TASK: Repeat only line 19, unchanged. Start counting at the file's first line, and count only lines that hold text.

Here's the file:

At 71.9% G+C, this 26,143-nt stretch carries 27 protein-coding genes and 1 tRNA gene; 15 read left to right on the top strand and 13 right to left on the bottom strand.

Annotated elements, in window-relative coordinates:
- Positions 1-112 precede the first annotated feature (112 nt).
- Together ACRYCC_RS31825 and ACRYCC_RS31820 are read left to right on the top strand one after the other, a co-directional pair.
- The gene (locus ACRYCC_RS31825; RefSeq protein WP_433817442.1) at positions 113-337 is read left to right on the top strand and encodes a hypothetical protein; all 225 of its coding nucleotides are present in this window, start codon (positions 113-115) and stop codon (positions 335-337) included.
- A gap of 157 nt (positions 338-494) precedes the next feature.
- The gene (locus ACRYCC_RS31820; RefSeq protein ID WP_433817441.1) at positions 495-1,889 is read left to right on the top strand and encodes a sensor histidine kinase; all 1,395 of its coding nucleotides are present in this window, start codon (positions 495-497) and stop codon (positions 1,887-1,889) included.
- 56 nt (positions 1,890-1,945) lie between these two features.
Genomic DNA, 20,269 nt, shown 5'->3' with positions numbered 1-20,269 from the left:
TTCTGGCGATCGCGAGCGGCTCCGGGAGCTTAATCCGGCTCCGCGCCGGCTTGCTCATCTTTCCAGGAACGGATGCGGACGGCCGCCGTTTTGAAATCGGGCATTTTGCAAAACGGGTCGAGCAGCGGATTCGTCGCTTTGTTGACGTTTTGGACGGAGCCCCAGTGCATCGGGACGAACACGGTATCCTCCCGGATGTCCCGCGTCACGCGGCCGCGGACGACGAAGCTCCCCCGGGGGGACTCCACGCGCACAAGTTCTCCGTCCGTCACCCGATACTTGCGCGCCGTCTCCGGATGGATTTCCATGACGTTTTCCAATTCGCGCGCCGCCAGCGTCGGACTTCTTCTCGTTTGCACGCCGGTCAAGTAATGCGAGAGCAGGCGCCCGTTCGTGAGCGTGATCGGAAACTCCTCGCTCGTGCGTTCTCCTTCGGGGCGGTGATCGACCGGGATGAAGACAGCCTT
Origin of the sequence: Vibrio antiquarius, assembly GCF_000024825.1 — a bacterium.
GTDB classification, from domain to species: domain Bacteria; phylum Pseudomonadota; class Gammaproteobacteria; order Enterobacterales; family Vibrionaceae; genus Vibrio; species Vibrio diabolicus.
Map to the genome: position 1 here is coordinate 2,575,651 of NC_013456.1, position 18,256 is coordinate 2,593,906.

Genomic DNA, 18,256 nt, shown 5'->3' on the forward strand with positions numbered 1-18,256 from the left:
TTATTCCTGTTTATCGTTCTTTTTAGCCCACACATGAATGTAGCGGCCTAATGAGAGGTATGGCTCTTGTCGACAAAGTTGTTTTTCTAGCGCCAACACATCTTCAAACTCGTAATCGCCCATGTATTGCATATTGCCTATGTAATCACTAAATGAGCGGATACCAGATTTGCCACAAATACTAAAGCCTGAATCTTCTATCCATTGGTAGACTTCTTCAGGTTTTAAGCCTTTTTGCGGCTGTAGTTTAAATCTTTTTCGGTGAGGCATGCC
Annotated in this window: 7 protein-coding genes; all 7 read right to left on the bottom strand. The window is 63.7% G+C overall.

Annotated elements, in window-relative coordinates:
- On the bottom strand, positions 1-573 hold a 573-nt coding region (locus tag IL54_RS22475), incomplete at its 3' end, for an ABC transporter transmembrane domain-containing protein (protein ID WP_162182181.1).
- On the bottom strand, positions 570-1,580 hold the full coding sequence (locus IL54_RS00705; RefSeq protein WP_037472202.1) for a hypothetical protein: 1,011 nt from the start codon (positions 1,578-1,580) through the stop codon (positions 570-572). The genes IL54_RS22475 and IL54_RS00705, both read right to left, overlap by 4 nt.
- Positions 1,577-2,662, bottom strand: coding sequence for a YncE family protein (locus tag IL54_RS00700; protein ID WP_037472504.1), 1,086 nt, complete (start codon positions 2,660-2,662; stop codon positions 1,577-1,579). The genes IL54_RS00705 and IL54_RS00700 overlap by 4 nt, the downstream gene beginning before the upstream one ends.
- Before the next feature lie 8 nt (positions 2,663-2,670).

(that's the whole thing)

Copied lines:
- On the bottom strand, positions 570-1,580 hold the full coding sequence (locus IL54_RS00705; RefSeq protein WP_037472202.1) for a hypothetical protein: 1,011 nt from the start codon (positions 1,578-1,580) through the stop codon (positions 570-572). The genes IL54_RS22475 and IL54_RS00705, both read right to left, overlap by 4 nt.